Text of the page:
CIIE, a sign that China continues to open up
Einar Tangen

Editor's Note: China International Import Expo (CIIE) is a China-held annual event, beginning in 2018, in support of free trade, globalization; it symbolizes the country's continual opening-up. CGTN Current Affairs Commentator Einar Tangen shares his views on the expectations of 2019 CIIE and why the event is attractive for international participants. The views expressed in the video are his own, and do not necessarily reflect those of CGTN. The following is a transcript of the interview, edited for brevity and clarity.

CGTN: What were the achievements of the 2018 CIIE and what to expect for this year's?

Tangen: Well, last year's CIIE was the first one. It was the first time any nation of this size actually said we want imports. Last year's results were good. Over 57 billion dollars' worth of deals were signed, a million people came, and over 3,600 different companies participated. 

This is a sign that China is still in the process of opening up. And it's not always about having a trade surplus with a trading partner. It's really about establishing trade patterns, and having a multilateral system where everybody can achieve win-win.

CGTN: What makes CIIE attractive for international participants?

Tangen: This is one of the few bright spots in a world that is now concerned about an oncoming recession. Many companies, especially small/medium-sized companies, are looking for markets. And China, with its massive 1.4 billion people and increasing disposable income, is a prime target.

There are some who might say that six percent is low. But, I don't know any major economy that's growing this fast. In the U.S., the latest GDP growth is below two. By the end of the year, it's likely to be half of what we expected from the beginning of the year. So you are gonna expect a lot of people to come here.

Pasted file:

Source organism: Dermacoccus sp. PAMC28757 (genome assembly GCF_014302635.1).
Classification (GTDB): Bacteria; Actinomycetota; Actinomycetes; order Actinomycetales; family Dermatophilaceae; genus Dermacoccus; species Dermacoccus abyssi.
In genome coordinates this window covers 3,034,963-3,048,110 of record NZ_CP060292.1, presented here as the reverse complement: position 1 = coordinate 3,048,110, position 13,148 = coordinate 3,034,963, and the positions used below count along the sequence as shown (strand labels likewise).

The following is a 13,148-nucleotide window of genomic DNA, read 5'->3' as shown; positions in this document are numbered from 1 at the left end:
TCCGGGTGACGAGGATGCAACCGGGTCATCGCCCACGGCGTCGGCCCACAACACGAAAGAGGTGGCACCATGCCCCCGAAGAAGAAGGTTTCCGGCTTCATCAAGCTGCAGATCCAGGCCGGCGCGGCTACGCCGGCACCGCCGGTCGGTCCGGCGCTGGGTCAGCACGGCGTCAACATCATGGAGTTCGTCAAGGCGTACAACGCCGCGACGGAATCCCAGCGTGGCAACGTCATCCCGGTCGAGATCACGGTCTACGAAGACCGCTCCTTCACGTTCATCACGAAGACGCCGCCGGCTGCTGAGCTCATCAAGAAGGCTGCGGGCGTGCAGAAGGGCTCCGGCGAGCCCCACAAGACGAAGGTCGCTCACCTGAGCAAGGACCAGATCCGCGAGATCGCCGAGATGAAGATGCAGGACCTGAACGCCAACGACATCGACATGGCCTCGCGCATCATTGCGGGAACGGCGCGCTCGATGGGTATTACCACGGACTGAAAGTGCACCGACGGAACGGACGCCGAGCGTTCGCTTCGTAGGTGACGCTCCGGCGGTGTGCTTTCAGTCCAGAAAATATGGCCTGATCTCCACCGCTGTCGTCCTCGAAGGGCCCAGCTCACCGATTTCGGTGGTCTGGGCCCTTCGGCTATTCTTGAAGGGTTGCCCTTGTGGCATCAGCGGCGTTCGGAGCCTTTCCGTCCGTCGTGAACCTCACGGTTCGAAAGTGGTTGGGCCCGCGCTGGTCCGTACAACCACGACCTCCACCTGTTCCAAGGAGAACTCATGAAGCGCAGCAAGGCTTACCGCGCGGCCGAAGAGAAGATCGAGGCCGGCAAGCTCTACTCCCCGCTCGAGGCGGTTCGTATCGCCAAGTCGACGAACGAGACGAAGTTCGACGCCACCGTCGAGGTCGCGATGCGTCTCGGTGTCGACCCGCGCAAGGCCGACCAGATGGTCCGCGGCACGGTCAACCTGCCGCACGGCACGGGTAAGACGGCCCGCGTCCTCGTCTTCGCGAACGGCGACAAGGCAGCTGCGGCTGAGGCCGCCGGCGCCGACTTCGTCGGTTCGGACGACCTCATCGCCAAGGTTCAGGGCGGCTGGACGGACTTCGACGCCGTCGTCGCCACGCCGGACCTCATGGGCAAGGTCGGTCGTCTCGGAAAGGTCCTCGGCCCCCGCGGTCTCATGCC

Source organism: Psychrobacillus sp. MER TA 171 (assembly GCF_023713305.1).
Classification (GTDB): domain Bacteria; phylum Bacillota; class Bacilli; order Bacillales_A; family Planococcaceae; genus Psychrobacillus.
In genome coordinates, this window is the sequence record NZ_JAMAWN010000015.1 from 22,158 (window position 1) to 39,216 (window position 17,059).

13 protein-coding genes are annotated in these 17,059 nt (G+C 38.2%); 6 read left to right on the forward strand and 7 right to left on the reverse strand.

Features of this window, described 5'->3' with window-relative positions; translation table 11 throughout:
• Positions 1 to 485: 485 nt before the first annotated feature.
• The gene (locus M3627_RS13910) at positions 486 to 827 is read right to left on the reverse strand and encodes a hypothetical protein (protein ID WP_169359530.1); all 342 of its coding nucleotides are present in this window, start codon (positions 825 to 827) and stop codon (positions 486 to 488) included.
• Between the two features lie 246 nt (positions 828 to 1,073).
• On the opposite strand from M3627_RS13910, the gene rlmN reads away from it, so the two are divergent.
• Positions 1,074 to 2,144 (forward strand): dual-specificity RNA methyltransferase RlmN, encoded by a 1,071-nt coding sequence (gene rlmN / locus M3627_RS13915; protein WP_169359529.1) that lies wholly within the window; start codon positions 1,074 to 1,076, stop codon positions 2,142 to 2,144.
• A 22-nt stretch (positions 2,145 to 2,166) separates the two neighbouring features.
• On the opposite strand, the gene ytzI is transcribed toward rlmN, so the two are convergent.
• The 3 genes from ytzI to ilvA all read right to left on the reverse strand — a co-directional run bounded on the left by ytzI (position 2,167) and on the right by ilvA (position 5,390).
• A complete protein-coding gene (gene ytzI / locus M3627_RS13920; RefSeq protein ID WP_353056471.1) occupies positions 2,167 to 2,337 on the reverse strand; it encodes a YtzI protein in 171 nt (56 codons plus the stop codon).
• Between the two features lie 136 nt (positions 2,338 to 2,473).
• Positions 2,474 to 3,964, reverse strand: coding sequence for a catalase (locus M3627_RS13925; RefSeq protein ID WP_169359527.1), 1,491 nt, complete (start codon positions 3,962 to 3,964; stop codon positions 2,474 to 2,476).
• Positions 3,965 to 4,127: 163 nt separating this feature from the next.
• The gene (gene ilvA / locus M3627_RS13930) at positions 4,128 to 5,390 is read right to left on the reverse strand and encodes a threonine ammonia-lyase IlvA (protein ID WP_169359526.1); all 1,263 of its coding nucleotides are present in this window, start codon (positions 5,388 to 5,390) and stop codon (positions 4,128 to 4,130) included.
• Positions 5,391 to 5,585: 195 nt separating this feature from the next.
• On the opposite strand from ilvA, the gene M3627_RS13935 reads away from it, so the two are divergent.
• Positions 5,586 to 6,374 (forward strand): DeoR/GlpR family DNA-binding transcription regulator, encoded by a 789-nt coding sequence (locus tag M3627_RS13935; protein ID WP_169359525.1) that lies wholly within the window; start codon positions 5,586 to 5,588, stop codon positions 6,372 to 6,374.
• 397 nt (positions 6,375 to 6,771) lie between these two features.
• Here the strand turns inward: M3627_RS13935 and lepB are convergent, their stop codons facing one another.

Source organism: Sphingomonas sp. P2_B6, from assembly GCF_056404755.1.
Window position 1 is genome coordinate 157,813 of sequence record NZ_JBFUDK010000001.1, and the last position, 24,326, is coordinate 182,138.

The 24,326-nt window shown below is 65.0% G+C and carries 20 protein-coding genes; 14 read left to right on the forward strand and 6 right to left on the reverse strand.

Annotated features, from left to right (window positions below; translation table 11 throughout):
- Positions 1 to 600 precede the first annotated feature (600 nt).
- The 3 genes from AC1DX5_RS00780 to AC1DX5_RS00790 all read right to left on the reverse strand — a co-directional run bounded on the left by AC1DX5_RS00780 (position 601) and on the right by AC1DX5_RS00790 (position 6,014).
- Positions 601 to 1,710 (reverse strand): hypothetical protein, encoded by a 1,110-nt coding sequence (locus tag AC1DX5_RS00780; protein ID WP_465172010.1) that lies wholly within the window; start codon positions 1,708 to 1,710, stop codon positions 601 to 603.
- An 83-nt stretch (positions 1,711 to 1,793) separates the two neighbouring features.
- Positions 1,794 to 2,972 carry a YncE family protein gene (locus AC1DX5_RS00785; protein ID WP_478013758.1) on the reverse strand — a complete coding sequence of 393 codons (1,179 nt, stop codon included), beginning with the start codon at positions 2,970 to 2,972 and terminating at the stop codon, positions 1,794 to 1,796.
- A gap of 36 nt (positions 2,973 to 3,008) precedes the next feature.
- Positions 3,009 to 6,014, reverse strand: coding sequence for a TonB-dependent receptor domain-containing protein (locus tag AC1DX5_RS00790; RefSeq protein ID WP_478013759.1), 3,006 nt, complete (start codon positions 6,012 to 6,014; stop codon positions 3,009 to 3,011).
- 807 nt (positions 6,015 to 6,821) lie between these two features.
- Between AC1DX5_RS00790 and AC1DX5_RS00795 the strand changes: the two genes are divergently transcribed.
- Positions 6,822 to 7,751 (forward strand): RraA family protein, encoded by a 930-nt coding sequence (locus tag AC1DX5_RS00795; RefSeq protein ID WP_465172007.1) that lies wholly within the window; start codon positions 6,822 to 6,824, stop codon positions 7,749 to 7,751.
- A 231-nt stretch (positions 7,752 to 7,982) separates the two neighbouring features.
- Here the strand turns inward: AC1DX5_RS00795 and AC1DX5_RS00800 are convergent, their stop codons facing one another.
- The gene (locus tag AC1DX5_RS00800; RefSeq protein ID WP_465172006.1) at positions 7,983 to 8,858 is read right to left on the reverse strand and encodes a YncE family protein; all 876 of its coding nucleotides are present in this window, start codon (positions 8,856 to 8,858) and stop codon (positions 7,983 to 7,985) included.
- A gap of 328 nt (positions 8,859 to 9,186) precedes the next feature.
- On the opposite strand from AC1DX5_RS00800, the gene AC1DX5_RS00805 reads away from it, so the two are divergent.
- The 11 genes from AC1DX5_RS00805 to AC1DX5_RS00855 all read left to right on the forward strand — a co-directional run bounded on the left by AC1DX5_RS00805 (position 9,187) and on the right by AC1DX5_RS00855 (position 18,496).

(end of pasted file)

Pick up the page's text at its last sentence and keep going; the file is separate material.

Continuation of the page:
The real issue is that, after a certain point, people need to know how to do business in China. Doing business in China is not just about meeting someone. There have to be these kinds of trade services. And I think you are going to see more of that because, this year, they want to capitalize on the opportunity they saw during the last CIIE.

CGTN: What does CIIE mean to China?

Tangen: So what does it mean to you? Many are saying that if China is importing, that means there are job losses in China. Well, there will be job losses in China. And what you're seeing here is jobs that used to depend on low-cost labor, are now moving out of China. They're not competitive anymore. What you can pay for an hour's worth of wages in the U.S. would pay for a day's worth of wages in China, but a week's worth in Vietnam, Bangladesh or other places and in other places, it's even lower. Foreign and domestic companies who want to retain their competitiveness have to move to lower labor costs regions. This is the economically reality. China is trying to make sure that this transition is orderly. 

What is the benefit to China? In terms of consumption, it means lower-cost goods for the average consumers in China. In terms of the other things, China is trying to make sure that companies who are coming in here to do business be part of this market, are creating new jobs in high technology, design – the areas that will continue to be a growth factor for them. Bringing technology, knowhow – these are the important things.

There's also another aspect that people don't talk about very often and that is, as the U.S. and China decouple, Chinese companies have to develop hardwares and softwares that they can no longer buy from the U.S. So there will be tremendous market for people to come into China, and help developing ideas, programs, and structures that could move China forward in a climate like this.

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